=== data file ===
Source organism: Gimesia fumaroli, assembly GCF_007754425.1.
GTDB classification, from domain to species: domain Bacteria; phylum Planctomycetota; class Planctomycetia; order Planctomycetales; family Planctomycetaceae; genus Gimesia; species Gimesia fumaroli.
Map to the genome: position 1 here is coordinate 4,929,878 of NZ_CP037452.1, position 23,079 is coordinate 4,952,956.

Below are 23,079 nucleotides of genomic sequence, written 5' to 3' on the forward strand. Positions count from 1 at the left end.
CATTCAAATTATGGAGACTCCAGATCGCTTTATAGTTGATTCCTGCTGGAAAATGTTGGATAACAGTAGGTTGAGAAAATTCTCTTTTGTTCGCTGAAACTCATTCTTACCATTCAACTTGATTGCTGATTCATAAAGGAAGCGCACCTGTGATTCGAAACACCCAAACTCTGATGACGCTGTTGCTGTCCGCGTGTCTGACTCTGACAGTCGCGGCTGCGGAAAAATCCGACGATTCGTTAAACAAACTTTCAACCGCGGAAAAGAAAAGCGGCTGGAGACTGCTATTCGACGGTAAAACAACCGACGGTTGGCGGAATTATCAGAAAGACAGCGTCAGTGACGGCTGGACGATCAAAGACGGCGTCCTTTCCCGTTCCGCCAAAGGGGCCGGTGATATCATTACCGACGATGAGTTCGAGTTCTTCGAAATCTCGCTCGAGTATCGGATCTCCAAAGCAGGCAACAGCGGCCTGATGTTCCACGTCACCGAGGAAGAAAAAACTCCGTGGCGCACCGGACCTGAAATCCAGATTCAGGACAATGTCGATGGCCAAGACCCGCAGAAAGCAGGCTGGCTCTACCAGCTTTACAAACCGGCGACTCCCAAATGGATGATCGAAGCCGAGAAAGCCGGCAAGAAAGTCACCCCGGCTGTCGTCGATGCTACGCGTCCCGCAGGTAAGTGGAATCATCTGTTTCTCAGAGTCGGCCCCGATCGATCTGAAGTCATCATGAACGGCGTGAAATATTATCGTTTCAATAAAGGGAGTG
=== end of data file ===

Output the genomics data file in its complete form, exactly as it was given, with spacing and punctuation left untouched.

Source organism: Gimesia fumaroli, assembly GCF_007754425.1.
GTDB classification, from domain to species: domain Bacteria; phylum Planctomycetota; class Planctomycetia; order Planctomycetales; family Planctomycetaceae; genus Gimesia; species Gimesia fumaroli.
Map to the genome: position 1 here is coordinate 4,929,878 of NZ_CP037452.1, position 23,079 is coordinate 4,952,956.

Below are 23,079 nucleotides of genomic sequence, written 5' to 3' on the forward strand. Positions count from 1 at the left end.
CATTCAAATTATGGAGACTCCAGATCGCTTTATAGTTGATTCCTGCTGGAAAATGTTGGATAACAGTAGGTTGAGAAAATTCTCTTTTGTTCGCTGAAACTCATTCTTACCATTCAACTTGATTGCTGATTCATAAAGGAAGCGCACCTGTGATTCGAAACACCCAAACTCTGATGACGCTGTTGCTGTCCGCGTGTCTGACTCTGACAGTCGCGGCTGCGGAAAAATCCGACGATTCGTTAAACAAACTTTCAACCGCGGAAAAGAAAAGCGGCTGGAGACTGCTATTCGACGGTAAAACAACCGACGGTTGGCGGAATTATCAGAAAGACAGCGTCAGTGACGGCTGGACGATCAAAGACGGCGTCCTTTCCCGTTCCGCCAAAGGGGCCGGTGATATCATTACCGACGATGAGTTCGAGTTCTTCGAAATCTCGCTCGAGTATCGGATCTCCAAAGCAGGCAACAGCGGCCTGATGTTCCACGTCACCGAGGAAGAAAAAACTCCGTGGCGCACCGGACCTGAAATCCAGATTCAGGACAATGTCGATGGCCAAGACCCGCAGAAAGCAGGCTGGCTCTACCAGCTTTACAAACCGGCGACTCCCAAATGGATGATCGAAGCCGAGAAAGCCGGCAAGAAAGTCACCCCGGCTGTCGTCGATGCTACGCGTCCCGCAGGTAAGTGGAATCATCTGTTTCTCAGAGTCGGCCCCGATCGATCTGAAGTCATCATGAACGGCGTGAAATATTATCGTTTCAATAAAGGGAGTG